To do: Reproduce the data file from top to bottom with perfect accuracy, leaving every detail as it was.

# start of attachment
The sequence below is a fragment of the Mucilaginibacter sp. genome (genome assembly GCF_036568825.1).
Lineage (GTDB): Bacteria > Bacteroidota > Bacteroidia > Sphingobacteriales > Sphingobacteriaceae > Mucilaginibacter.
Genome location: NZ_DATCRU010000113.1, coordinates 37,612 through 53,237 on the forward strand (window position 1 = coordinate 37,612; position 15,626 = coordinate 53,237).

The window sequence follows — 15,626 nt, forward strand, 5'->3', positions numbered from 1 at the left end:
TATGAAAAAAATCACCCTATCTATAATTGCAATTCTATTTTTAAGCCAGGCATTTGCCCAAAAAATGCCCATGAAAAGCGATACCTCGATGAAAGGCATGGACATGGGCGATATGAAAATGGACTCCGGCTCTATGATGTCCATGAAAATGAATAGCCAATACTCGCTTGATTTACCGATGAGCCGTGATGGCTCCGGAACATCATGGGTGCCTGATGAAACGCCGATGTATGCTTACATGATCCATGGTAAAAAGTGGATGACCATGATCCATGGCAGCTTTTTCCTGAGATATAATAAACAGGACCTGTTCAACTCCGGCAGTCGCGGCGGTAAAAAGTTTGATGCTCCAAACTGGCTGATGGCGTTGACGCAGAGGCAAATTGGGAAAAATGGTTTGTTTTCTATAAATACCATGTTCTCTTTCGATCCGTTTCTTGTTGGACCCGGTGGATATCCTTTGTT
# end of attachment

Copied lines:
The sequence below is a fragment of the Mucilaginibacter sp. genome (genome assembly GCF_036568825.1).
Lineage (GTDB): Bacteria > Bacteroidota > Bacteroidia > Sphingobacteriales > Sphingobacteriaceae > Mucilaginibacter.
Genome location: NZ_DATCRU010000113.1, coordinates 37,612 through 53,237 on the forward strand (window position 1 = coordinate 37,612; position 15,626 = coordinate 53,237).

The window sequence follows — 15,626 nt, forward strand, 5'->3', positions numbered from 1 at the left end:
TATGAAAAAAATCACCCTATCTATAATTGCAATTCTATTTTTAAGCCAGGCATTTGCCCAAAAAATGCCCATGAAAAGCGATACCTCGATGAAAGGCATGGACATGGGCGATATGAAAATGGACTCCGGCTCTATGATGTCCATGAAAATGAATAGCCAATACTCGCTTGATTTACCGATGAGCCGTGATGGCTCCGGAACATCATGGGTGCCTGATGAAACGCCGATGTATGCTTACATGATCCATGGTAAAAAGTGGATGACCATGATCCATGGCAGCTTTTTCCTGAGATATAATAAACAGGACCTGTTCAACTCCGGCAGTCGCGGCGGTAAAAAGTTTGATGCTCCAAACTGGCTGATGGCGTTGACGCAGAGGCAAATTGGGAAAAATGGTTTGTTTTCTATAAATACCATGTTCTCTTTCGATCCGTTTCTTGTTGGACCCGGTGGATATCCTTTGTT